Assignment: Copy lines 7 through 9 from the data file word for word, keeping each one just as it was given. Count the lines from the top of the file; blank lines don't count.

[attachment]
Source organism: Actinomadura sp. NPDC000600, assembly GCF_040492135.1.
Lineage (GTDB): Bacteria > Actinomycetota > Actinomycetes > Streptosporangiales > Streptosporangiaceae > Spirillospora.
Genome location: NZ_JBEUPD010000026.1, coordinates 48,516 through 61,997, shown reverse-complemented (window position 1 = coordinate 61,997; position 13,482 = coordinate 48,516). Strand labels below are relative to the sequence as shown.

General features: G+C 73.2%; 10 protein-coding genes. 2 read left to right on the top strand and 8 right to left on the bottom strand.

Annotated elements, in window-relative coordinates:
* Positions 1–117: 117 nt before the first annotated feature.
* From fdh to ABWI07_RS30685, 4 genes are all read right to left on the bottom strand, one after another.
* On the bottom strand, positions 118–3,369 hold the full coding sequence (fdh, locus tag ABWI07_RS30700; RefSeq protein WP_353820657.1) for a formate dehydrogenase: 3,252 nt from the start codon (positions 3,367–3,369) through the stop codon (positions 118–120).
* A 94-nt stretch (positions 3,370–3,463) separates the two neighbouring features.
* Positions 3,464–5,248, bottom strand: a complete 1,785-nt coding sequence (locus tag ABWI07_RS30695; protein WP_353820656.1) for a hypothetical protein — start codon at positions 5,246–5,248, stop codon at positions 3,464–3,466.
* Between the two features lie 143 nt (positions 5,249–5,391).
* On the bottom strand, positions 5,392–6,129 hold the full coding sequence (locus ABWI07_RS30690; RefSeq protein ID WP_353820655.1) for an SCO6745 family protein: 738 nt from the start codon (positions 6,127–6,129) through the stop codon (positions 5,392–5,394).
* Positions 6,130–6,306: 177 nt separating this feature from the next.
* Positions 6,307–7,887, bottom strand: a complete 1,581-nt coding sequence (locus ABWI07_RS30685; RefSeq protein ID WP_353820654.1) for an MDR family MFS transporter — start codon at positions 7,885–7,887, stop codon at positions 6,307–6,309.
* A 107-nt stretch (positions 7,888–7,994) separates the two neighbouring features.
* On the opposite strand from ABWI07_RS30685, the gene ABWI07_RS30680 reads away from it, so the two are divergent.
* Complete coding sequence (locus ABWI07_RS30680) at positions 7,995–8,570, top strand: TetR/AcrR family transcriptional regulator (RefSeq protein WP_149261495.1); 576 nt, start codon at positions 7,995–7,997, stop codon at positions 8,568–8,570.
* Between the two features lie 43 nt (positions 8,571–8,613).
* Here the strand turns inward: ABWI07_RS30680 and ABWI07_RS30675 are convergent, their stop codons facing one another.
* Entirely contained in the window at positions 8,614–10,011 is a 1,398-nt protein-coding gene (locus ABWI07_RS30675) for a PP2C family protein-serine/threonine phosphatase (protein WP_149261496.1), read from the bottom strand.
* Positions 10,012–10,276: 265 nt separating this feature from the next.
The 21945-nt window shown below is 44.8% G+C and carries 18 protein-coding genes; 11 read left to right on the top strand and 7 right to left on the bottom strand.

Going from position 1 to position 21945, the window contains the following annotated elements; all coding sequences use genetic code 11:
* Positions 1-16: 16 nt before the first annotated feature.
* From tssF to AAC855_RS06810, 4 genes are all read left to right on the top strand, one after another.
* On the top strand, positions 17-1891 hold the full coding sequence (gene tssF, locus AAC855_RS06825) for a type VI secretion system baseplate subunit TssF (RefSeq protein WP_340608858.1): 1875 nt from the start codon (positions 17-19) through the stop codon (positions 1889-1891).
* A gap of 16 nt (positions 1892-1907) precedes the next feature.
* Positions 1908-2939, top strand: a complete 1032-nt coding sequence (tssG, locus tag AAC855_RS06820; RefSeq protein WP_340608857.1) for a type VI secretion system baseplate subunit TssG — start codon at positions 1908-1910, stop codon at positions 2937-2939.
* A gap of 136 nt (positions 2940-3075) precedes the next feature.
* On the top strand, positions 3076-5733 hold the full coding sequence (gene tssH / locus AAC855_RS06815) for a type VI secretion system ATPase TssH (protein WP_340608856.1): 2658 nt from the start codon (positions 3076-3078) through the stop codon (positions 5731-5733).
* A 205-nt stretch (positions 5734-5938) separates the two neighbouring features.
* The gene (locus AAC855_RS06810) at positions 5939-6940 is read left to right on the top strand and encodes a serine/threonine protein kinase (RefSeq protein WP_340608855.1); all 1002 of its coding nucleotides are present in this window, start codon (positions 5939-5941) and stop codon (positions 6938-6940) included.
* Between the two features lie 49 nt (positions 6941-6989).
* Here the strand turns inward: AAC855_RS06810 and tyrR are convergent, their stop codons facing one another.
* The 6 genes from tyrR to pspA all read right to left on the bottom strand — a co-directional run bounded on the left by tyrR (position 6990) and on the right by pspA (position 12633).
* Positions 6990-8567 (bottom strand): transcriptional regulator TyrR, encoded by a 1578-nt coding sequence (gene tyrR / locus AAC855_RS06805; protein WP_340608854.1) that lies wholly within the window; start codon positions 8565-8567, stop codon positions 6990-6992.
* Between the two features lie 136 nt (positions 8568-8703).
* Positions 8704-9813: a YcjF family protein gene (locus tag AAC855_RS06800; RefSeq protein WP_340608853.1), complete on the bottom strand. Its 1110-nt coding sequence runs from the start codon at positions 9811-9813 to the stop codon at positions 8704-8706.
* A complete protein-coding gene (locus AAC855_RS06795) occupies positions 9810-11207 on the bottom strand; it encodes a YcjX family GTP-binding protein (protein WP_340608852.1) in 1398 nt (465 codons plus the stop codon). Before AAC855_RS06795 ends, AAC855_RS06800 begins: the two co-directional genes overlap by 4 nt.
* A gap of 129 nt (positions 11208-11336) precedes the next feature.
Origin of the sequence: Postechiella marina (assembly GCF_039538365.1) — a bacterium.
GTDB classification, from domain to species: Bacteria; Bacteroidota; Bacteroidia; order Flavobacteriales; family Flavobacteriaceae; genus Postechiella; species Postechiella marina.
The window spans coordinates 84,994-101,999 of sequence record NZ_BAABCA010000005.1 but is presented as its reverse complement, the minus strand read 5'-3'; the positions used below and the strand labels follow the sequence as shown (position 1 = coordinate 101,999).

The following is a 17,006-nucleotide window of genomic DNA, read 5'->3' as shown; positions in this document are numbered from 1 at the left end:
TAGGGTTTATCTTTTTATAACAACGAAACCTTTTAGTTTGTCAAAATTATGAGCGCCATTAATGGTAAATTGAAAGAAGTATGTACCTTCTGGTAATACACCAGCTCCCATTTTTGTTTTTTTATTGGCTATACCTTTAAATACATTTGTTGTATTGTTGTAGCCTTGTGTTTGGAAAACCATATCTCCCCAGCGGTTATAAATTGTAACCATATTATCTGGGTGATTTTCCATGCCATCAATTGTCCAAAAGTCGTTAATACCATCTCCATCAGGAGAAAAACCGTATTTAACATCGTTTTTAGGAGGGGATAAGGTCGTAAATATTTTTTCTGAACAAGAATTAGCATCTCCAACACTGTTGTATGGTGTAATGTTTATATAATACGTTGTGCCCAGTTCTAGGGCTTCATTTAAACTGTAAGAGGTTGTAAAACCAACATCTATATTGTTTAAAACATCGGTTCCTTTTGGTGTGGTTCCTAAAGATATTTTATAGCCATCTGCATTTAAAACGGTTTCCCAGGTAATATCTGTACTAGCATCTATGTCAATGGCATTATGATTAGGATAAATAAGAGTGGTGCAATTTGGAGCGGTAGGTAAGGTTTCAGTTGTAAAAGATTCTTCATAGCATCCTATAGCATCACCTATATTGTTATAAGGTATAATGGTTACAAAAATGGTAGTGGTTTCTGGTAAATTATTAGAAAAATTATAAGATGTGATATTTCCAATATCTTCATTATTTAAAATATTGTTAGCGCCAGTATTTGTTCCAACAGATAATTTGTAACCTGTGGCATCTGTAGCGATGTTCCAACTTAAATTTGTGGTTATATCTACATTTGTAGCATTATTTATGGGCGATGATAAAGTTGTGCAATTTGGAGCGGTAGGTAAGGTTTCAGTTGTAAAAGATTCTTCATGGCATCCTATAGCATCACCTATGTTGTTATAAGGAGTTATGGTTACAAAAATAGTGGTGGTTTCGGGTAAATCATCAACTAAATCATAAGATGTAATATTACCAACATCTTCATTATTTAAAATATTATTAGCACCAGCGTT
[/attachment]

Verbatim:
* From fdh to ABWI07_RS30685, 4 genes are all read right to left on the bottom strand, one after another.
* On the bottom strand, positions 118–3,369 hold the full coding sequence (fdh, locus tag ABWI07_RS30700; RefSeq protein WP_353820657.1) for a formate dehydrogenase: 3,252 nt from the start codon (positions 3,367–3,369) through the stop codon (positions 118–120).
* A 94-nt stretch (positions 3,370–3,463) separates the two neighbouring features.